Session

Poster Session 2

Abstract

Precise orbit knowledge is crucial for many satellites and their missions. While GPS is capable of providing the accuracy required by nearly all small satellite missions, many CubeSats forgo the use of GPS modules due to various constraints. Because of this, CubeSats often make use of Two Line Elements sets (TLEs) provided by the Joint Space Operations Center. However due to the potential for infrequent updates, and the possibility of “cross-tagging”, the use of TLEs presents issues for many CubeSat missions. A low cost (<$50) method of obtaining range measurements using a satellite’s communications radio is presented. The ranging precision is found to be 0.1552 km under strong signal conditions and .3038 km under realistic worst case conditions. These results were then incorporated into an orbital simulation to test TLE identification and orbit determination. It is demonstrated via simulation that these range estimates can be used to reliably identify the correct TLE in the case where TLEs may be mismatched or “cross-tagged” after initial deployment using only the satellite’s existing radio hardware. The proposed communications radio and ping measurement design are open source, and the complete source code , hardware design, and supporting documentation can be found at https://github.com/UBNanosatLab

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Aug 6th, 9:45 AM

An Open Source Radio for Low Cost Small Satellite Ranging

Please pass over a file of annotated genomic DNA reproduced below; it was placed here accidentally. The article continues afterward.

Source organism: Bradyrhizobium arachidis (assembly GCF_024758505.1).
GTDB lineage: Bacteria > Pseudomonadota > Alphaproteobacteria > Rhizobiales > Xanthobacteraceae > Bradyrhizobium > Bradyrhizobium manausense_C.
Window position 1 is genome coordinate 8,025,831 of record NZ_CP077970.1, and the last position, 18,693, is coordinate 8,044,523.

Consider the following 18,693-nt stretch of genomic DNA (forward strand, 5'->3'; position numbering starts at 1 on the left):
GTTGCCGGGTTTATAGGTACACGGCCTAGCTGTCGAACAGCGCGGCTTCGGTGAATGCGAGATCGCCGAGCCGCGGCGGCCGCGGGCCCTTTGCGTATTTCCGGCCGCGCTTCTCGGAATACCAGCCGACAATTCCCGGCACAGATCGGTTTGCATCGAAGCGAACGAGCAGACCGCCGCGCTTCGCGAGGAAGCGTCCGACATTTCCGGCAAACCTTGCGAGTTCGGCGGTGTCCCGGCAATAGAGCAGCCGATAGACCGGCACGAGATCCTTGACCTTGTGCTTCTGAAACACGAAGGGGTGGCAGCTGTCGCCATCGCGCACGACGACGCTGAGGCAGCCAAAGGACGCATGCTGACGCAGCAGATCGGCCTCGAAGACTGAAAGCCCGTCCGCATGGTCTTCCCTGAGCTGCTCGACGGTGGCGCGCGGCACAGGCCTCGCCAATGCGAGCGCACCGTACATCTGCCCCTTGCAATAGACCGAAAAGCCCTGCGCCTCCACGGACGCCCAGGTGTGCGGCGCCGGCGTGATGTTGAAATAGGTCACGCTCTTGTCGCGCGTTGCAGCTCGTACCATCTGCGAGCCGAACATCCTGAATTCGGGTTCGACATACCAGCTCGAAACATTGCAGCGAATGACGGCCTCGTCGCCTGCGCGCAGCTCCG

Precise orbit knowledge is crucial for many satellites and their missions. While GPS is capable of providing the accuracy required by nearly all small satellite missions, many CubeSats forgo the use of GPS modules due to various constraints. Because of this, CubeSats often make use of Two Line Elements sets (TLEs) provided by the Joint Space Operations Center. However due to the potential for infrequent updates, and the possibility of “cross-tagging”, the use of TLEs presents issues for many CubeSat missions. A low cost (<$50) method of obtaining range measurements using a satellite’s communications radio is presented. The ranging precision is found to be 0.1552 km under strong signal conditions and .3038 km under realistic worst case conditions. These results were then incorporated into an orbital simulation to test TLE identification and orbit determination. It is demonstrated via simulation that these range estimates can be used to reliably identify the correct TLE in the case where TLEs may be mismatched or “cross-tagged” after initial deployment using only the satellite’s existing radio hardware. The proposed communications radio and ping measurement design are open source, and the complete source code , hardware design, and supporting documentation can be found at https://github.com/UBNanosatLab